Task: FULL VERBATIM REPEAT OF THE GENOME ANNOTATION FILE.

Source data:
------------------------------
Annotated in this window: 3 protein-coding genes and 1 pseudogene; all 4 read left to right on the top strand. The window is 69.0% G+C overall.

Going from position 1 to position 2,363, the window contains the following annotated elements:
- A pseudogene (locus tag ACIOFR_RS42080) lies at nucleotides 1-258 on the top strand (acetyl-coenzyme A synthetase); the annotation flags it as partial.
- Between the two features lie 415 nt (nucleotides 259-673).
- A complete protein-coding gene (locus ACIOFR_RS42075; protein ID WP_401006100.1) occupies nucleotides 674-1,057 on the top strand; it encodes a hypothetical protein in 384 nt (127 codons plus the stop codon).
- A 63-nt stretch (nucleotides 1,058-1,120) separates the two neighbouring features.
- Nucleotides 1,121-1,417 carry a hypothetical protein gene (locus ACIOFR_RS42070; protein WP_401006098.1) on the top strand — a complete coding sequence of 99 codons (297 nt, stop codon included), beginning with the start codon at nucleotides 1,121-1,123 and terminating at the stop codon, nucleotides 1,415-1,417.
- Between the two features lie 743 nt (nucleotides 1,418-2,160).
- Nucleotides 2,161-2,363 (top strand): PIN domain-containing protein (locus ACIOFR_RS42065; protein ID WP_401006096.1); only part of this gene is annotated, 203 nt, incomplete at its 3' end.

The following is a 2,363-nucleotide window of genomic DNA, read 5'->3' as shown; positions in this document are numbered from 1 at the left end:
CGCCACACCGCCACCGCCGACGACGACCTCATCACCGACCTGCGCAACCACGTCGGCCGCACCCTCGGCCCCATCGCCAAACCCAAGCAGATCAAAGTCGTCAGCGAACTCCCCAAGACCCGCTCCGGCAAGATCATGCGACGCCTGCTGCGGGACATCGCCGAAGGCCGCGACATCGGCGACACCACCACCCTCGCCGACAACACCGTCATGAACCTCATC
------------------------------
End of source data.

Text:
Annotated in this window: 3 protein-coding genes and 1 pseudogene; all 4 read left to right on the top strand. The window is 69.0% G+C overall.

Going from position 1 to position 2,363, the window contains the following annotated elements:
- A pseudogene (locus tag ACIOFR_RS42080) lies at nucleotides 1-258 on the top strand (acetyl-coenzyme A synthetase); the annotation flags it as partial.
- Between the two features lie 415 nt (nucleotides 259-673).
- A complete protein-coding gene (locus ACIOFR_RS42075; protein ID WP_401006100.1) occupies nucleotides 674-1,057 on the top strand; it encodes a hypothetical protein in 384 nt (127 codons plus the stop codon).
- A 63-nt stretch (nucleotides 1,058-1,120) separates the two neighbouring features.
- Nucleotides 1,121-1,417 carry a hypothetical protein gene (locus ACIOFR_RS42070; protein WP_401006098.1) on the top strand — a complete coding sequence of 99 codons (297 nt, stop codon included), beginning with the start codon at nucleotides 1,121-1,123 and terminating at the stop codon, nucleotides 1,415-1,417.
- Between the two features lie 743 nt (nucleotides 1,418-2,160).
- Nucleotides 2,161-2,363 (top strand): PIN domain-containing protein (locus ACIOFR_RS42065; protein ID WP_401006096.1); only part of this gene is annotated, 203 nt, incomplete at its 3' end.

The following is a 2,363-nucleotide window of genomic DNA, read 5'->3' as shown; positions in this document are numbered from 1 at the left end:
CGCCACACCGCCACCGCCGACGACGACCTCATCACCGACCTGCGCAACCACGTCGGCCGCACCCTCGGCCCCATCGCCAAACCCAAGCAGATCAAAGTCGTCAGCGAACTCCCCAAGACCCGCTCCGGCAAGATCATGCGACGCCTGCTGCGGGACATCGCCGAAGGCCGCGACATCGGCGACACCACCACCCTCGCCGACAACACCGTCATGAACCTCATC